Journal List > Korean J Perinatol > v.24(3) > 1013676

Lee, Kim, Cho, Lee, and Son: Clinical Features of Late-onset Circulatory Collapse in Preterm Infants


Purpose :

We aimed to describe the clinical features of late-onset circulatory collapse (LCC) in preterm infants.

Methods :

The records of preterm infants with a gestational age of <33 weeks who were admitted to a single neonatal intensive care unit and survived more than 72 hrs between March 2006 and August 2012 were reviewed retrospectively.

Results :

Of the total of 659 patients, 44 (6.7%) were diagnosed with LCC. Their mean gestational age was 26.0±1.9 weeks and their median birth weight 830 g. The median time of onset of LCC was 16.5 postnatal days. The patients exhibited oliguria that responded to hydrocortisone but not to hydration or catecholamines. Other clinical features of LCC were hypotension (73%), hyponatremia (52%), and hyperkalemia (34%). These abnormalities resolved in sequence: oliguria resolved first, after a median of 2.2 hrs, followed by hypotension after a median of 3.0 hrs, and the serum Na level became normal after 12.9 hrs. The incidence of LCC increased as the gestational age and/or birth weight decreased. A total of 26 patients (59%) developed LCC within 2 weeks after the initiation of levothyroxine therapy.

Conclusions :

LCC in preterm infants was a relatively reversible condition but could be associated with severe morbidity. We therefore recommend the implementation of careful measures for early detection and prompt management of LCC, particularly after stressful events.


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Fig. 1
Histogram of the onset of late-onset circulatory collapse showed that the onset peaked between the 11th and 15th days of life. The LCC developed between the 6th and 40th days of hospitalization in most cases.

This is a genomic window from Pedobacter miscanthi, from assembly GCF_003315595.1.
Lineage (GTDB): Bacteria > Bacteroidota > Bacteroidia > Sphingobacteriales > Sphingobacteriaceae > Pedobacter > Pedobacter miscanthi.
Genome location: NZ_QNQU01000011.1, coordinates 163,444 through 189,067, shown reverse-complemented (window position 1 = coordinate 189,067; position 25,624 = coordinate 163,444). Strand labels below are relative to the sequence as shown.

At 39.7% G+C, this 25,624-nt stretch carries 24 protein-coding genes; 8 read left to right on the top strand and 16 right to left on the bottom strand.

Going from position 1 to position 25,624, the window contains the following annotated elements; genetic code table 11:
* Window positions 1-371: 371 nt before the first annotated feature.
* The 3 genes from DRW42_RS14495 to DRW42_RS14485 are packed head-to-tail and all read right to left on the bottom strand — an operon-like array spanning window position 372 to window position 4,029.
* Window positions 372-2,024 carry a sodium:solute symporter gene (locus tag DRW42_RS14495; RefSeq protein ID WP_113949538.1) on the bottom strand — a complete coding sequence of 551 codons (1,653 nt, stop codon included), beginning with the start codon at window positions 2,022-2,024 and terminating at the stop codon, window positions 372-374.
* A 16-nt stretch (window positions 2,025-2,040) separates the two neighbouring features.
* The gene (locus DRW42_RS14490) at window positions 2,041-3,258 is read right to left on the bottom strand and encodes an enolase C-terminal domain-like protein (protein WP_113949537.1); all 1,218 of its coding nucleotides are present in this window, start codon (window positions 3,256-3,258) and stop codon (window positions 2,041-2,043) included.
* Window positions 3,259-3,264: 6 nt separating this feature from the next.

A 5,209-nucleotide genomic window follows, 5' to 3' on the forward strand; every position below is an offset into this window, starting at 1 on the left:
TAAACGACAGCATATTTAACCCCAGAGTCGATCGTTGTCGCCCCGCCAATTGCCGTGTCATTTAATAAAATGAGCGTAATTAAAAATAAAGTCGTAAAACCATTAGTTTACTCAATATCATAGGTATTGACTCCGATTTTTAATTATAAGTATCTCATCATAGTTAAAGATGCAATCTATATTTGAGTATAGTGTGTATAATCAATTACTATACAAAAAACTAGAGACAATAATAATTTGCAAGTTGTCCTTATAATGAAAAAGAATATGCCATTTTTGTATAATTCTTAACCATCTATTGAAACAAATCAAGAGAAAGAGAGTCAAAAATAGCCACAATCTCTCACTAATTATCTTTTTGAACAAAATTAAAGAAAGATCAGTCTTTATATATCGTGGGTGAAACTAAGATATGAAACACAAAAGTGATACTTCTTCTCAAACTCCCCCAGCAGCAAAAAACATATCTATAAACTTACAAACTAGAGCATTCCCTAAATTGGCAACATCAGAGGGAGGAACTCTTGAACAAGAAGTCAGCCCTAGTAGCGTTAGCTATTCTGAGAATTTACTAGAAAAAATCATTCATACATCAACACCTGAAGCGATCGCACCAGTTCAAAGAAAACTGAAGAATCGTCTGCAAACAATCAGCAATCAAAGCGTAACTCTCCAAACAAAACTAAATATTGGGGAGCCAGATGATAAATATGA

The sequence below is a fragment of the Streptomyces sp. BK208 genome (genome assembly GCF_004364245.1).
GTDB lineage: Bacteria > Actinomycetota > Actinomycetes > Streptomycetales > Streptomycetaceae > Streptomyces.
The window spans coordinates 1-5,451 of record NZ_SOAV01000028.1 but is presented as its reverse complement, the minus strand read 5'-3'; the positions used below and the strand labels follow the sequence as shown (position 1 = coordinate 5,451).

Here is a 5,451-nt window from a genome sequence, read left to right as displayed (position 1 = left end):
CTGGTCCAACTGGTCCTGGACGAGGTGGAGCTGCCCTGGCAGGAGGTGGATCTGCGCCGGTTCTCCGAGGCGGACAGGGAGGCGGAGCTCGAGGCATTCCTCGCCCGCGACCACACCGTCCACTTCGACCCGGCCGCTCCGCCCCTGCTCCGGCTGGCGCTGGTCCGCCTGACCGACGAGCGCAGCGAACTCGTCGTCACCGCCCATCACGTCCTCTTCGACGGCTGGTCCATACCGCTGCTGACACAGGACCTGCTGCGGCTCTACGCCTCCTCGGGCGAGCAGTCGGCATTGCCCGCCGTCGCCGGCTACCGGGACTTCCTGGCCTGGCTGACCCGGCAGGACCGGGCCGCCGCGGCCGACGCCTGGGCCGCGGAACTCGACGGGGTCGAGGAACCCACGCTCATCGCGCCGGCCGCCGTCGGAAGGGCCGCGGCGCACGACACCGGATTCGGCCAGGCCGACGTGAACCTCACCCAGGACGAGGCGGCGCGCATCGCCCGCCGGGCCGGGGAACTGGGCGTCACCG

Fig. 2
The incidence of late-onset circulatory collapse increased as the gestational age decreased and the birth weight decreased.
Fig. 3
There was no association between the survival rate of patients with late-onset circulatory collapse and the gestational age. The survival rate tended to decrease as the birth weight decreased.
Table 1.
Major Vital Signs and Laboratory Findings of Infants with Late-Onset Circulatory Collapse
  Total (N = 44)
Oliguria, n (%) 44 (100%)
Hypotension, n (%) 32 (73%)
Median MAP (mmHg), median (range) 23 (16-29)
Hyponatremia, n (%) 23 (52%)
Median Na concentration (mEq/L), median (range) 125.5 (109.2-129.9)
Hyperkalemia, n (%) 15 (34%)
Median K concentration (mEq/L), median (range) 7.3 (6.3-8.3)

Hypoglycemia, n (%) 1 (3%) Abbreviation: MAP, mean arterial pressure

Table 2.
Hours to Recovery from Symptoms of Late-Onset Circulatory Collapse in the 42 Surviving Patients
  Median (range)
Hours to normal urination 2.2 (0.5-24.0)
Hours to MAP >30 mmHg 3.0 (0.5-41.3)
Hours to Na concentration >130 mEq/L 12.9 (1.1-72.0)

Abbreviation: MAP, mean arterial pressure

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